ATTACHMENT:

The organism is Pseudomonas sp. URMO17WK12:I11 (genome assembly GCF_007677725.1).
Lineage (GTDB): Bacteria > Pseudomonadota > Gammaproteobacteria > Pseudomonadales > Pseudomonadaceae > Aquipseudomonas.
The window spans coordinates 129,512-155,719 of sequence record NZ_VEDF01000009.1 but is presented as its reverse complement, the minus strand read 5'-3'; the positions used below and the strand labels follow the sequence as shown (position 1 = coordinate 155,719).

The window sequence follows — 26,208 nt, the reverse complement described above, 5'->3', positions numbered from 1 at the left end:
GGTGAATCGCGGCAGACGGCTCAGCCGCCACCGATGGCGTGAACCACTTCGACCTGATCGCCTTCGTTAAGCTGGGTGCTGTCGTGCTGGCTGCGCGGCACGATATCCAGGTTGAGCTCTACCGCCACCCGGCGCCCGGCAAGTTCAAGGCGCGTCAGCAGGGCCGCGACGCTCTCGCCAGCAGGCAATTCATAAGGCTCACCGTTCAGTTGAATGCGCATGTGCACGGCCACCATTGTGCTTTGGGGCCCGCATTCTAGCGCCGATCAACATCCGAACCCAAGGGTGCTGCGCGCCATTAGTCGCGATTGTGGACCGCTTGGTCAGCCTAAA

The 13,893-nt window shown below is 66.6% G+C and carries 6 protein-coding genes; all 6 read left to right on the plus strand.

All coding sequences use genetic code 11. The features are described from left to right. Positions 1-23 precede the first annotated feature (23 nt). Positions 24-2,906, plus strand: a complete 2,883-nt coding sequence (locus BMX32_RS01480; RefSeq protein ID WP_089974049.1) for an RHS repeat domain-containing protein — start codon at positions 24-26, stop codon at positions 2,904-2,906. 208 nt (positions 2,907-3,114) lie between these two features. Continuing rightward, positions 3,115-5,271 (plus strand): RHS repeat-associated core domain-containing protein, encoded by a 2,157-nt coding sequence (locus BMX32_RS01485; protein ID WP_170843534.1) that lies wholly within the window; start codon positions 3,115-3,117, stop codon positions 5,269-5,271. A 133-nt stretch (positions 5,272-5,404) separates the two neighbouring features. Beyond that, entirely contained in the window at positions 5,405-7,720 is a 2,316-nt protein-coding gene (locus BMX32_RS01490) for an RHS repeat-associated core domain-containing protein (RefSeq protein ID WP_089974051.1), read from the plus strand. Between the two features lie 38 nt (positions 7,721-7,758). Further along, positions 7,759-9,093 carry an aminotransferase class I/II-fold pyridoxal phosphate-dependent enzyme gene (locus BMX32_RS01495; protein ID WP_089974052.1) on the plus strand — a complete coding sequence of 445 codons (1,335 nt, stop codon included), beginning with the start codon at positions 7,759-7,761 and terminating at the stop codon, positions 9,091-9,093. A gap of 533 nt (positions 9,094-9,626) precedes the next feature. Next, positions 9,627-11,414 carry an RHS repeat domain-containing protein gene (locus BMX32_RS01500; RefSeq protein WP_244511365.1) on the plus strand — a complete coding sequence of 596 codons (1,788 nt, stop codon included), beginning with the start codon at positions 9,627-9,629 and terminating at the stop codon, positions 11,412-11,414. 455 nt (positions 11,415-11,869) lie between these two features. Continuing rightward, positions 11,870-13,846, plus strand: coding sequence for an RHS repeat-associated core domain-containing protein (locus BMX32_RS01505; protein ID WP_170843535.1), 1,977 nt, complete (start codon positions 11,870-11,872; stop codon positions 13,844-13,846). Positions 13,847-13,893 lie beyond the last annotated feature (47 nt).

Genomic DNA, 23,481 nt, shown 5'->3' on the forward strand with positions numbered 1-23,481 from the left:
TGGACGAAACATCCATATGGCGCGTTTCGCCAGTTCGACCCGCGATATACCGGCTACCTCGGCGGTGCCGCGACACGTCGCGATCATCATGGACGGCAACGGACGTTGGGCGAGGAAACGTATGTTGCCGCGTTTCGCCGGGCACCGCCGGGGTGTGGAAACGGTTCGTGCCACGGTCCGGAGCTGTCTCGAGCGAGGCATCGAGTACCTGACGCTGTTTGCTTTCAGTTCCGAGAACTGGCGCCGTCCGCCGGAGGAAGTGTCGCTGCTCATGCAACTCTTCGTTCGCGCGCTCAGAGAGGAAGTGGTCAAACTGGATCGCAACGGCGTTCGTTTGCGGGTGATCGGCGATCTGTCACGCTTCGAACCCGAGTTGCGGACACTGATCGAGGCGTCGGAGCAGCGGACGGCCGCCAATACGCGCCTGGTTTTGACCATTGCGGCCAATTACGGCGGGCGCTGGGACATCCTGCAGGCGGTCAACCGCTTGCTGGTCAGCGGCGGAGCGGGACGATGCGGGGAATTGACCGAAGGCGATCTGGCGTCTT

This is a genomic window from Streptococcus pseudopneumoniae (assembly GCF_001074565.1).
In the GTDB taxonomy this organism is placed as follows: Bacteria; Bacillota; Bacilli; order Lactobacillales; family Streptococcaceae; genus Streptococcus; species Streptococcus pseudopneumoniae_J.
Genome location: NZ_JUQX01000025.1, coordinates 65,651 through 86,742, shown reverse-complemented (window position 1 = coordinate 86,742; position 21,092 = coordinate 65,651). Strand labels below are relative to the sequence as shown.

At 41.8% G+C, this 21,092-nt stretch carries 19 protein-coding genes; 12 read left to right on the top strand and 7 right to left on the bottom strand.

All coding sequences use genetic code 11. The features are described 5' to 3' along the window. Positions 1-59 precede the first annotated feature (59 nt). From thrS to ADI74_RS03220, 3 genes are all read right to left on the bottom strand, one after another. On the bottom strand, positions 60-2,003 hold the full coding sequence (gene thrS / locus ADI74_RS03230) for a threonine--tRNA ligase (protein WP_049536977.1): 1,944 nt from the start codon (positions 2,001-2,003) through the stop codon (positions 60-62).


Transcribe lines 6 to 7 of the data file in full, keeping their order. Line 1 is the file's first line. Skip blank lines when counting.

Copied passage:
The 13,893-nt window shown below is 66.6% G+C and carries 6 protein-coding genes; all 6 read left to right on the plus strand.

All coding sequences use genetic code 11. The features are described from left to right. Positions 1-23 precede the first annotated feature (23 nt). Positions 24-2,906, plus strand: a complete 2,883-nt coding sequence (locus BMX32_RS01480; RefSeq protein ID WP_089974049.1) for an RHS repeat domain-containing protein — start codon at positions 24-26, stop codon at positions 2,904-2,906. 208 nt (positions 2,907-3,114) lie between these two features. Continuing rightward, positions 3,115-5,271 (plus strand): RHS repeat-associated core domain-containing protein, encoded by a 2,157-nt coding sequence (locus BMX32_RS01485; protein ID WP_170843534.1) that lies wholly within the window; start codon positions 3,115-3,117, stop codon positions 5,269-5,271. A 133-nt stretch (positions 5,272-5,404) separates the two neighbouring features. Beyond that, entirely contained in the window at positions 5,405-7,720 is a 2,316-nt protein-coding gene (locus BMX32_RS01490) for an RHS repeat-associated core domain-containing protein (RefSeq protein ID WP_089974051.1), read from the plus strand. Between the two features lie 38 nt (positions 7,721-7,758). Further along, positions 7,759-9,093 carry an aminotransferase class I/II-fold pyridoxal phosphate-dependent enzyme gene (locus BMX32_RS01495; protein ID WP_089974052.1) on the plus strand — a complete coding sequence of 445 codons (1,335 nt, stop codon included), beginning with the start codon at positions 7,759-7,761 and terminating at the stop codon, positions 9,091-9,093. A gap of 533 nt (positions 9,094-9,626) precedes the next feature. Next, positions 9,627-11,414 carry an RHS repeat domain-containing protein gene (locus BMX32_RS01500; RefSeq protein WP_244511365.1) on the plus strand — a complete coding sequence of 596 codons (1,788 nt, stop codon included), beginning with the start codon at positions 9,627-9,629 and terminating at the stop codon, positions 11,412-11,414. 455 nt (positions 11,415-11,869) lie between these two features. Continuing rightward, positions 11,870-13,846, plus strand: coding sequence for an RHS repeat-associated core domain-containing protein (locus BMX32_RS01505; protein ID WP_170843535.1), 1,977 nt, complete (start codon positions 11,870-11,872; stop codon positions 13,844-13,846). Positions 13,847-13,893 lie beyond the last annotated feature (47 nt).